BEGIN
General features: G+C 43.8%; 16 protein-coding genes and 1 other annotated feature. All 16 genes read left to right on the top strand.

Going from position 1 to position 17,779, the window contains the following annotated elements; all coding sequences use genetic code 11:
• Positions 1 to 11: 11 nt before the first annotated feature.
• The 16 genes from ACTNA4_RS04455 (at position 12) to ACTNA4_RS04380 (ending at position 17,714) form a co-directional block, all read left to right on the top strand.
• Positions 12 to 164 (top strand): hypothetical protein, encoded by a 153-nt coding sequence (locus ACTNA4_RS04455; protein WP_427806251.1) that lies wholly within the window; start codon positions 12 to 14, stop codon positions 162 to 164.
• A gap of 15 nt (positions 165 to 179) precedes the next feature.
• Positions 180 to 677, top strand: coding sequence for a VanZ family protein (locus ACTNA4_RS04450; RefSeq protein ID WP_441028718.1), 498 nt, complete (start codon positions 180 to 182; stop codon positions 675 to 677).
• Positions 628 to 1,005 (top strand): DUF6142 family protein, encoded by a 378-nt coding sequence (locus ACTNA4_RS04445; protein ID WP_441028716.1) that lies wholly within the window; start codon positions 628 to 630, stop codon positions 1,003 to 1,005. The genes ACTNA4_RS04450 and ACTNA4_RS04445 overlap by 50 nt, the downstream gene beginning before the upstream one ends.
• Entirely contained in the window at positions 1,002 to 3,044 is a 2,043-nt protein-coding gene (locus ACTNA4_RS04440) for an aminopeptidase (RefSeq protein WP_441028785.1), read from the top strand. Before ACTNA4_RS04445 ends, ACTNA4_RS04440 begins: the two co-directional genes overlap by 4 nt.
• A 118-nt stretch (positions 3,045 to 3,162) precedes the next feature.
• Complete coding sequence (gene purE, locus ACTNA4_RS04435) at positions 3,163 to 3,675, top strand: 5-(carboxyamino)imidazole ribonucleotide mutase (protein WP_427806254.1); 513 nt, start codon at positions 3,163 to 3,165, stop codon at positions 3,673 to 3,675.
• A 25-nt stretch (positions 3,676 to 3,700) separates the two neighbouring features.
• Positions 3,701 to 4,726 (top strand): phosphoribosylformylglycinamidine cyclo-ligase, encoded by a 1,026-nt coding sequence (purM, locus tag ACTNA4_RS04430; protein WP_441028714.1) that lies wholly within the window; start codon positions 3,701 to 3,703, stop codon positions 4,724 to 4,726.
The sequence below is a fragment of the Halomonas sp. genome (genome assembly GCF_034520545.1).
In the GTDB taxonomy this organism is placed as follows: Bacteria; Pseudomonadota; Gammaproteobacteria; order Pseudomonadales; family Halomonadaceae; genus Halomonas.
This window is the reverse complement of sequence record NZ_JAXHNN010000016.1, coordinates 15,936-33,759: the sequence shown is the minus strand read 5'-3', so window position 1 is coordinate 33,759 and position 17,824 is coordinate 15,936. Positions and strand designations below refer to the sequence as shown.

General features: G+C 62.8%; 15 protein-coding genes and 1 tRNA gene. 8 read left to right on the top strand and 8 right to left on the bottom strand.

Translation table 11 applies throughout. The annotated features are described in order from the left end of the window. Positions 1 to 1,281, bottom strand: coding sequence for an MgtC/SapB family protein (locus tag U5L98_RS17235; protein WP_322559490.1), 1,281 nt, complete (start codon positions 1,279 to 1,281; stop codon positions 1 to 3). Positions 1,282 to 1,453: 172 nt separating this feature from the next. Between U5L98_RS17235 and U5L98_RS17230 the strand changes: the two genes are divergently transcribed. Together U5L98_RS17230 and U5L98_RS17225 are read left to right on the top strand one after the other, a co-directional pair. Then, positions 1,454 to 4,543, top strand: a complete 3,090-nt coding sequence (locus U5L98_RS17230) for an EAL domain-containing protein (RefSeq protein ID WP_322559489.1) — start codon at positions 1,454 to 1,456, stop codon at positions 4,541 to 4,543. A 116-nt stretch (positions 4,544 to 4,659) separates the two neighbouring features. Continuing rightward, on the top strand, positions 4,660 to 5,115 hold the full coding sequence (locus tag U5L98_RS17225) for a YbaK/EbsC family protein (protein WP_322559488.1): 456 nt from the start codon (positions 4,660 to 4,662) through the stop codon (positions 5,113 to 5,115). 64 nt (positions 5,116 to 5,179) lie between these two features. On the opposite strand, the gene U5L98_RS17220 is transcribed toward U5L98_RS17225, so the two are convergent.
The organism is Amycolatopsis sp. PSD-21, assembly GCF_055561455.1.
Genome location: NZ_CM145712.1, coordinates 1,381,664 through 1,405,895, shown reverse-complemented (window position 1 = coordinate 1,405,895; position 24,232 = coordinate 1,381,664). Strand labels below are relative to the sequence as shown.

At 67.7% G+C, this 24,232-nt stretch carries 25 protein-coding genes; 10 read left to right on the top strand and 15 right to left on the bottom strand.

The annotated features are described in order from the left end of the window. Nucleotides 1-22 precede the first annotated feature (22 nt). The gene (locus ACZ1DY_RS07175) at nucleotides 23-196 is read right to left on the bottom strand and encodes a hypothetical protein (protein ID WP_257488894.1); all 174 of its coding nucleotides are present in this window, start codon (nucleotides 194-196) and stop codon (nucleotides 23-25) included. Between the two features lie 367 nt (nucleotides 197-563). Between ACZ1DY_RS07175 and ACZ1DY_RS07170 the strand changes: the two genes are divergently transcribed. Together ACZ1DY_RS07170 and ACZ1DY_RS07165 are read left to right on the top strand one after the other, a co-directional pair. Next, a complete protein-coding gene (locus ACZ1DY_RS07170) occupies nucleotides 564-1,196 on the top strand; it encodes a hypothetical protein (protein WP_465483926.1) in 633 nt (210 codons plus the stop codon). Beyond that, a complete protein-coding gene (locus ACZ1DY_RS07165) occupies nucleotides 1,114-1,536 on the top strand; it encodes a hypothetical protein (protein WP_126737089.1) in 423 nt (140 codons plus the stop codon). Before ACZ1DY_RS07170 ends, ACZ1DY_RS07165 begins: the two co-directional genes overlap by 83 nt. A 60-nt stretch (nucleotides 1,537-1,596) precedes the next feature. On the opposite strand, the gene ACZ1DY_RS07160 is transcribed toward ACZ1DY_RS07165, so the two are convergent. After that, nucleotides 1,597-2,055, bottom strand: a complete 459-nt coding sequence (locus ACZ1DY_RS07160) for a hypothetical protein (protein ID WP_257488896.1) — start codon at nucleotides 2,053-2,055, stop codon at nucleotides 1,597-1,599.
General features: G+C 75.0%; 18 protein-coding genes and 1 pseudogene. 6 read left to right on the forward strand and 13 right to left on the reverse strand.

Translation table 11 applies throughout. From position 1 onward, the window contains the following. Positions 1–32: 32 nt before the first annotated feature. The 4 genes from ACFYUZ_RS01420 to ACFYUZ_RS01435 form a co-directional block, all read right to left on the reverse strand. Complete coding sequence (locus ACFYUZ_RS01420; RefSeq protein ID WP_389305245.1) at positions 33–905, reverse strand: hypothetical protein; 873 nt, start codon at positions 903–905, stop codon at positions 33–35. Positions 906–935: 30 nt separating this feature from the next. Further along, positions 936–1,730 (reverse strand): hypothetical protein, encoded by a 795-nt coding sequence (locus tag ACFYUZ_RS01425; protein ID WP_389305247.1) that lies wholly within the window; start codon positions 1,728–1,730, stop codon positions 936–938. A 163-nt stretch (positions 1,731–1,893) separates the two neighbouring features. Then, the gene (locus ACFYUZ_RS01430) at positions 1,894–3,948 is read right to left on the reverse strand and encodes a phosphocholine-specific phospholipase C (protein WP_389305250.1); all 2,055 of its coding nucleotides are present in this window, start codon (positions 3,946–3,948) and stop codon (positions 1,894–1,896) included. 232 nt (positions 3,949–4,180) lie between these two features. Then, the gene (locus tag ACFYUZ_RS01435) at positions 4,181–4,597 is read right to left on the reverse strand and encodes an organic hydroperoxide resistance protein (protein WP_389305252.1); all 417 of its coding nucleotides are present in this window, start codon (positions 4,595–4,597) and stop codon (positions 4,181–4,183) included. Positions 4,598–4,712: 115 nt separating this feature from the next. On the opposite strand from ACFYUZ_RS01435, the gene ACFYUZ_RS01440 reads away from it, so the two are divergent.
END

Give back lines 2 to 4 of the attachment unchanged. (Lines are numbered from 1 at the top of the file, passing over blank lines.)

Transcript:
Going from position 1 to position 17,779, the window contains the following annotated elements; all coding sequences use genetic code 11:
• Positions 1 to 11: 11 nt before the first annotated feature.
• The 16 genes from ACTNA4_RS04455 (at position 12) to ACTNA4_RS04380 (ending at position 17,714) form a co-directional block, all read left to right on the top strand.